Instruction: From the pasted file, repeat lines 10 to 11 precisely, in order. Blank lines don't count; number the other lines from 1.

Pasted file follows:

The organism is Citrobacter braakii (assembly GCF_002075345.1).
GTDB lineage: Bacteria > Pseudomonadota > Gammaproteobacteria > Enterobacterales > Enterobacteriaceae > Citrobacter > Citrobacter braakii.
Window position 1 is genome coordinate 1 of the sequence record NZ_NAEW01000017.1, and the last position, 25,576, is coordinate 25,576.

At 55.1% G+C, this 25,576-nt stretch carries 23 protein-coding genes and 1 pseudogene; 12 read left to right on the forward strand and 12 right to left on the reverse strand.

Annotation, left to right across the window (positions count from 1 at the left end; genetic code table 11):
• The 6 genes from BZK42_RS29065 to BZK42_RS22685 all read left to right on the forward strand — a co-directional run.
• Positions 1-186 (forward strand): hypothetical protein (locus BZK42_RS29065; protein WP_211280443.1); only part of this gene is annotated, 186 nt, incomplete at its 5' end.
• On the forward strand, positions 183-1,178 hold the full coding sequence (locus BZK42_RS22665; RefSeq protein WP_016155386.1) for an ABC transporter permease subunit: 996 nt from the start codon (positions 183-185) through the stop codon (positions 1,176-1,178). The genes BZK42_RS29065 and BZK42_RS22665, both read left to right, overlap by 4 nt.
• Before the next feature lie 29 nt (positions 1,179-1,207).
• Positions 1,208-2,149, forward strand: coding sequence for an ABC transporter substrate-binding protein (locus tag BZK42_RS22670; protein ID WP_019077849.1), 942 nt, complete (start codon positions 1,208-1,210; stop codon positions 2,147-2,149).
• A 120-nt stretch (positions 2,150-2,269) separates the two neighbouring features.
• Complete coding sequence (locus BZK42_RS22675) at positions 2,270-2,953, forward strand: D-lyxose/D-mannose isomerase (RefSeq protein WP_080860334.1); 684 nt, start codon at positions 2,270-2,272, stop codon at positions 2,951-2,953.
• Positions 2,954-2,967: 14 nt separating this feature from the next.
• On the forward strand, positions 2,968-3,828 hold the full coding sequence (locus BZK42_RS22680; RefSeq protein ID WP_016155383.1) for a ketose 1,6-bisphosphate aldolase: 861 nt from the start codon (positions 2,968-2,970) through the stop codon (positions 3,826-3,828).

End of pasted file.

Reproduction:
• Positions 1,208-2,149, forward strand: coding sequence for an ABC transporter substrate-binding protein (locus tag BZK42_RS22670; protein ID WP_019077849.1), 942 nt, complete (start codon positions 1,208-1,210; stop codon positions 2,147-2,149).
• A 120-nt stretch (positions 2,150-2,269) separates the two neighbouring features.